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We Need to Talk About Ezra

Ezra Miller is very good at playing teens with socialization problems.


A tall, pale, floppy-haired youth loiters below the High Line on West 20th Street, rolling a cigarette, laconically considering the hopes and dreams of others. As he’s proven twice in the past year, in Another Happy Day and We Need to Talk About Kevin, Ezra Miller is a very convincing tortured adolescent. He has the coloring and bone structure of a vampire. At 19, he’s got both acne and gray hairs. When and if he can grow a mustache, he wants to play Edgar Allan Poe.

And yet, as I approach, he breaks character and smiles broadly, gives me a hug, and leads me to the “hope tree” he’s been perusing. It’s really a pole dressed up as a public-art project, with a mess of bright-orange and yellow tags tied to it, each scrawled with the yearnings of passersby. Miller reads aloud the one that delights him most: “I want a gorgeous, humorous, sexy, warmhearted man who is tall, wants children, is creative and affectionate. Also important is that he needs to have a U.S. American passport and wants to marry me within the next week.” Miller can’t remember the exact tag he wrote the last time he visited a hope tree, but “it was something about your body being a part of history. I wanted us all to act accordingly with that general premise,” he says. What does he mean by “body”? He explains: “Initially the physical body, but also all the other ones, like the emotional body.”

I’m still not sure what he means, but Miller has a habit of spewing half-baked musings that sound possibly profound. He picked the High Line as our meeting place not only because he wanted to smoke but also because, he says, “I’m interested in why I’m interested in the High Line, and furthermore why it’s compelling to people. It’s, I don’t know, a clarified vision for our drastic times—the apocalyptic nature of these weeds overgrowing train tracks.” Never mind that those weeds were planted by a landscaper. We wander around until we find the little amphitheater that steps down to frame a view of Tenth Avenue (“Here it is!” he says. “Here’s life as a play!”) and drink chai tea from a vintage, burnt-orange plastic thermos he’s brought along.

In films, Miller often has been cast as the quick-witted fuckup son. He played Andy Garcia and Julianna Margulies’s kid with a fat fetish in City Island, and Ellen Barkin’s arrogant nihilistic druggie kid in Another Happy Day. He got that role after showing up late to meet with director Sam Levinson and then demanding that they sit outside so he could smoke. (“I thought, ‘What a fucking prick! He’s perfect for this film!’ ” said Levinson at the time.) In his latest, ­Kevin, with Tilda Swinton, Miller takes his troubled-teen type a few steps ­further, committing a ­Columbine-like mass murder.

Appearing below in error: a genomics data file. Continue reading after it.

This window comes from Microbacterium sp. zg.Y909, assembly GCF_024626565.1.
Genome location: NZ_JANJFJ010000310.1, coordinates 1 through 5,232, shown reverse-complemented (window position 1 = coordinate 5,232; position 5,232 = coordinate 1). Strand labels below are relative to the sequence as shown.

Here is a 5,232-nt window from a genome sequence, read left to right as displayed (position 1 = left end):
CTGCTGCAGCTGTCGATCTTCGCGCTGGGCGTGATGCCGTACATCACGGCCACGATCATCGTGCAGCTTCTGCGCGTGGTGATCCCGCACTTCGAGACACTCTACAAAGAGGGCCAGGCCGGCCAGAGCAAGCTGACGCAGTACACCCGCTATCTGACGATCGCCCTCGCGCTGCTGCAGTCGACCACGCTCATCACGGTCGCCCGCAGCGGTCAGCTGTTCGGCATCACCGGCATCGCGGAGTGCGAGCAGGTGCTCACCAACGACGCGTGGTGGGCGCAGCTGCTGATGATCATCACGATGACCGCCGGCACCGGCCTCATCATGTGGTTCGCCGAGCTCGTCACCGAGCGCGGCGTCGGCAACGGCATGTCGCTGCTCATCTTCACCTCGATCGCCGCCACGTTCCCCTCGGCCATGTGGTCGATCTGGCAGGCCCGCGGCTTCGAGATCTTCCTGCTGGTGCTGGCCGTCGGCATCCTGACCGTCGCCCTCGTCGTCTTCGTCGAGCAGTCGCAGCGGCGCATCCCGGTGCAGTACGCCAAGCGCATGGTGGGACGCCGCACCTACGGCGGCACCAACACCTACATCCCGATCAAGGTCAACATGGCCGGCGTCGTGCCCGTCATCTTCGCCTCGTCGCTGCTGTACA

In his off time, he’s a neo-hippie. Activities include visiting Occupy Wall Street, Burning Man, and drumming, often shirtless, in a rootsy rock band, Sons of an Illustrious Father. The name comes from Plato’s Republic and, Miller says, refers to “the inherent torment of being privileged or coming from an illustrious father in a time of gross economic disparity.”

His father is Robert S. Miller, who is group publisher of Workman Publishing. Miller grew up in New Jersey with two older sisters; his mother, Marta, is a ­dancer. They keep a place in Chelsea, where Miller lives, “as much as I live any place.”

At 8, Miller performed in White Raven, a Philip Glass collaboration with Robert Wilson about Portuguese explorer Vasco da Gama, at Lincoln Center. As part of it, he was hoisted “300 feet in the air!” ­(actually more like 40 feet, to the ceiling of the New York State Theater). There, he says, “I conducted the orchestra. With one grand, sweeping gesture, I brought up the sun. It was the most profound ego boost that an 8-year-old could possibly receive.” He then joined the Metropolitan Opera Children’s Chorus before being washed up when puberty kicked in. So he turned to acting.

His first film role, at 14, was the lead in Afterschool as a boarding-school outcast who numbly videos twin sisters dying of a drug overdose and masturbates to ­Internet porn of girls getting strangled. Director Antonio Campos says, “I could just tell he was special. He was a lot smarter” than other teen actors (they bonded over their love of A Clockwork ­Orange), and “more sensitive. He wasn’t afraid to make a fool of himself.”

He also wasn’t a virgin; Campos had difficulty getting Miller to act awkwardly in the sex scene. He already smoked, too. “I would smoke anything back then, man!” says Miller. “Dried bananas, you know, orange peels. Anything that burns, essentially. Tea used to be not for drinking.”

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